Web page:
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Background: College campuses are hubs for individuals at an age of increased risk of early psychosis. This study aimed to determine the feasibility of an early detection (ED) program that would: identify college students at risk for early psychosis, and link them to appropriate coordinated specialty care (CSC). Research has shown the earlier the detection of psychosis, the better the outcomes.

Methods: On August 1st, 2020, UNM Student Health and Counseling (SHAC) implemented the Prodromal Questionnaire Brief (PQ-B) during triage to screen for early psychosis among students seeking mental health services. Several process outcomes were tracked, including the number of: (1) PQ-B’s completed, (2) students who met the cut-off score, (3) referrals to CSC, (4) students who completed a phone screen and clinical assessment, and (5) students enrolled in CSC. Demographics of those who completed the PQ-B (i.e., age, gender, ethnicity) were also collected.

Results: Between August 1st 2020 and September 30th, 2021, 1,096 students completed the PQ-B. The majority of students were female (62%), white-non-Hispanic (43%), with an average age of 24.40±6.59 years. Of the 1,096 students screened, 334 met the cut-off of ≥20. 160 students were referred for and completed a phone screen, 71 were referred to CSC for a structured clinical assessment and 18 were enrolled. Of the 1,096 students screened for psychosis, 18 (1.6%) met criteria for enrollment in coordinated specialty care services.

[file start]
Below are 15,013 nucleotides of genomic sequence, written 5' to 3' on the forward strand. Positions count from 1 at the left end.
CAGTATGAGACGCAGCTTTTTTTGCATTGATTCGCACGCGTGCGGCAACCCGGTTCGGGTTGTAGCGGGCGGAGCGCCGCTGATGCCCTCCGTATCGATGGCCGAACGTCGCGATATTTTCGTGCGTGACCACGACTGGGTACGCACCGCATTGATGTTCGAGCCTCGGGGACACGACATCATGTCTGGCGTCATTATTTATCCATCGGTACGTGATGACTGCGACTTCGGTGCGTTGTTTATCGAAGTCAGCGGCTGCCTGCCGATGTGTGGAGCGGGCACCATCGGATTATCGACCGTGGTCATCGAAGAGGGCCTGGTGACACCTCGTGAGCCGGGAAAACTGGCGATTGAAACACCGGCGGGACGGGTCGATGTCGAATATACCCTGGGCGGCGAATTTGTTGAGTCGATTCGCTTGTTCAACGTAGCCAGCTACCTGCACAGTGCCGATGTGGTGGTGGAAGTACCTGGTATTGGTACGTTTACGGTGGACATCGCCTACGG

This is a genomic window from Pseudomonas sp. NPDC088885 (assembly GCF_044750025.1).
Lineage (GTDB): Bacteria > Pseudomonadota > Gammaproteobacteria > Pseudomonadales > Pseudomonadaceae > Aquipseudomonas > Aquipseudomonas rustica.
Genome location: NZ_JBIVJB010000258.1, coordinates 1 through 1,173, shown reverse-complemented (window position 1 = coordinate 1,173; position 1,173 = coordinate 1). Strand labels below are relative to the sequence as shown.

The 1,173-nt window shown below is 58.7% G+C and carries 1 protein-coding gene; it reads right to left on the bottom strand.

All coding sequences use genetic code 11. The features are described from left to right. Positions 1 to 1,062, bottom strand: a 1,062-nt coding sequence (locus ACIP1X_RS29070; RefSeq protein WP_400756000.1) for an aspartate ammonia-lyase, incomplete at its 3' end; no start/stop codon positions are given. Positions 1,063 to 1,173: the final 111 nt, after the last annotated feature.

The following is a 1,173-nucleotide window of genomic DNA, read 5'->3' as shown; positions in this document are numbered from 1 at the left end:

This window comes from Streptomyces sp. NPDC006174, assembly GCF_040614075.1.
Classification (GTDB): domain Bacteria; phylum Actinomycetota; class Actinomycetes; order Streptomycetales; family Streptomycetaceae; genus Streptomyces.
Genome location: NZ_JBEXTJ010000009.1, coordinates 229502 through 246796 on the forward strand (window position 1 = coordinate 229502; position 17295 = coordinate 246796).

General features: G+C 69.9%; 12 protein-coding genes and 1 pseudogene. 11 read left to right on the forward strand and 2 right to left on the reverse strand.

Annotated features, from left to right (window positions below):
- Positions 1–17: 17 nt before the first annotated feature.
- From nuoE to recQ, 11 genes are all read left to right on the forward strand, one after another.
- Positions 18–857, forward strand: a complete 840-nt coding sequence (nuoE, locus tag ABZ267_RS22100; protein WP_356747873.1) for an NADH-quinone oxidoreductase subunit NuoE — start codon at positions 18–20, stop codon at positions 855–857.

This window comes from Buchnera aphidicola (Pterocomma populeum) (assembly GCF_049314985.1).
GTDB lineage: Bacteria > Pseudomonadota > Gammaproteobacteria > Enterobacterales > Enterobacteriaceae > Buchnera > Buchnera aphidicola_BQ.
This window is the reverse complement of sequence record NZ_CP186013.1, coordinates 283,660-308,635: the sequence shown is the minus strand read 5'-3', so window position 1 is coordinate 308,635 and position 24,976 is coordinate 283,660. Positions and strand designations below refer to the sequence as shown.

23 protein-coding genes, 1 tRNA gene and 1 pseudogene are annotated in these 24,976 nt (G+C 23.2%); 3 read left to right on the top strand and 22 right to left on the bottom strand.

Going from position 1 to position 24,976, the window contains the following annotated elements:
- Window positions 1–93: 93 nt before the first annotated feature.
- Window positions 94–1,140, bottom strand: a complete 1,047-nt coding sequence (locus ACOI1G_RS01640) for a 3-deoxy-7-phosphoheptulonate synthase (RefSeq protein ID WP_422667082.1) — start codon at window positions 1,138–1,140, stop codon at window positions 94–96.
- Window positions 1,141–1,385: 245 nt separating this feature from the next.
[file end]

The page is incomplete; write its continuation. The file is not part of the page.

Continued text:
Discussion: Implementing the PQ-B at a college counseling center has identified a small number of students who meet criteria for CSC. While many of the PQ-B referrals turned out to be “false positives”, the early detection program captured 18 students who may not have been identified and linked to CSC until later on. Given the benefits of identifying psychosis as early as possible, further research on the implementation of ED programs is necessary.


Funding: Research reported in this presentation was supported by the National Institute of Mental Health of the National Institutes of Health under award number R34MH120777.

Non-expert Summary

People in college are generally at an age of increased risk of first episode psychosis (FEP) which has better outcomes when caught early. UNM Student Health and Counseling (SHAC) implemented an early psychosis screening tool to link eligible students to appropriate screening and treatment and it identified a small number of cases. We discovered several implementation challenges in this project including a leaky referral pipeline, shifting to operations during remote services and counselor buy-in.



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